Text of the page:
criminal law and procedure


One who receives a bailed article. See bailment.

Bankruptcy fraud


Bankruptcy fraud is a white-collar crime that commonly takes four general forms:

A debtor conceals assets to avoid having to forfeit them.An individual intentionally files false or incomplete forms. Including false information on a...

bench warrant


An arrest warrant issued directly by a sitting judge or magistrate to a law-enforcement officer in a criminal or civil court proceeding. The bench warrant authorizes the arrest of an individual who has been held in contempt of court,...

Bivens Actions


A Bivens action generally refers to a lawsuit for damages when a federal officer who is acting in the color of federal authority allegedly violates the U.S. Constitution by federal officers acting.

Burden of Proof

The plaintiff...



Coercion by unjustifiably threatening to reveal to another person or to the public substantially true information that is embarrassing, injurious, or incriminating. Although revealing this information is not in itself a crime,...


Booking is the process where information about a criminal suspect is entered into the system of a police station or jail after that person’s arrest. Exact procedures may vary amongst jurisdictions, but most share similar features. Generally,...

Brady Rule

Brady Rule

The Brady Rule, named after Brady v. Maryland, 373 U.S. 83 (1963), requires prosecutors to disclose materially exculpatory evidence in the government's possession to the defense. A "Brady material" or evidence the prosecutor is...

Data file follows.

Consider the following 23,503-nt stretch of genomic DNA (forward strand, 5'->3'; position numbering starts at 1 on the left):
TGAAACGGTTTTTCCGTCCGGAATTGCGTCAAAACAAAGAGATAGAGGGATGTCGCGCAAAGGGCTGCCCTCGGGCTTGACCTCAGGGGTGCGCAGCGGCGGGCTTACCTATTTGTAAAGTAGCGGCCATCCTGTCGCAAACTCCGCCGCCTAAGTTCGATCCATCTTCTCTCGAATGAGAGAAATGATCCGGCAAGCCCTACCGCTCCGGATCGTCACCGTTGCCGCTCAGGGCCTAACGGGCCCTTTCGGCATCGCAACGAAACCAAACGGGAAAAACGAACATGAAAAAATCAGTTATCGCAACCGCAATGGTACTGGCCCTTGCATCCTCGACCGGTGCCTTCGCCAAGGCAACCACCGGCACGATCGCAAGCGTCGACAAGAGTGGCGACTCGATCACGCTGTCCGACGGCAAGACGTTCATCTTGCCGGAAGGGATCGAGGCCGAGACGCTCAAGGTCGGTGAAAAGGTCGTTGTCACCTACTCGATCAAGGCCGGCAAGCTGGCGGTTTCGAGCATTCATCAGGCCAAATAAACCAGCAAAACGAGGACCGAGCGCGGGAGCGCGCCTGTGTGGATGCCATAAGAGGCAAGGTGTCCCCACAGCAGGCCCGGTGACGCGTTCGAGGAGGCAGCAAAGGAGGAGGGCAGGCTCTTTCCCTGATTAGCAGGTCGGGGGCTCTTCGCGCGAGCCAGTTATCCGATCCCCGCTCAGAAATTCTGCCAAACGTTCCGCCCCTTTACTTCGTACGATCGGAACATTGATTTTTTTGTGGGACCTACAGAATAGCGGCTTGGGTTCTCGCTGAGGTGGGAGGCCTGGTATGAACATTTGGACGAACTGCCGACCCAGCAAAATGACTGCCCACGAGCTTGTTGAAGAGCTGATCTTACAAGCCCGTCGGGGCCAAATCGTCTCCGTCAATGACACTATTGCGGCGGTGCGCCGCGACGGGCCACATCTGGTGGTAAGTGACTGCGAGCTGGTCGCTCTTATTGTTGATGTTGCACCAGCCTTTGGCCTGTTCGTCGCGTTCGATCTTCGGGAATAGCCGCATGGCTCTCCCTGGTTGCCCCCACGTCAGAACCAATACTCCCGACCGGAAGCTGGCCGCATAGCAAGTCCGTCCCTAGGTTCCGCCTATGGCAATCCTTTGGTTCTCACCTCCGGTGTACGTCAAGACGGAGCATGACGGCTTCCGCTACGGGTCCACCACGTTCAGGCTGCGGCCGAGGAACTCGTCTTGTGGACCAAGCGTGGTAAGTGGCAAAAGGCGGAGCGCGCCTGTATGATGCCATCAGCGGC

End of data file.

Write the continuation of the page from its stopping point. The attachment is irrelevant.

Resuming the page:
Corrupt solicitation, acceptance, or transfer of value in exchange for official action.


Bribery refers to the offering, giving, soliciting, or receiving of any item of value as a means of influencing the actions of an individual...

Bright-line rule


An objective rule that resolves a legal issue in a straightforward, predictable manner. A bright-line rule is easy to administer and produces certain, though, arguably, not always equitable results.

Illustrative caselaw

See, e.g....

Burden of persuasion

The obligation of a party to introduce evidence that persuades the factfinder, to a requisite degree of belief, that a particular proposition of fact is true. In civil cases, a party's burden is usually "by a preponderance of the evidence." In...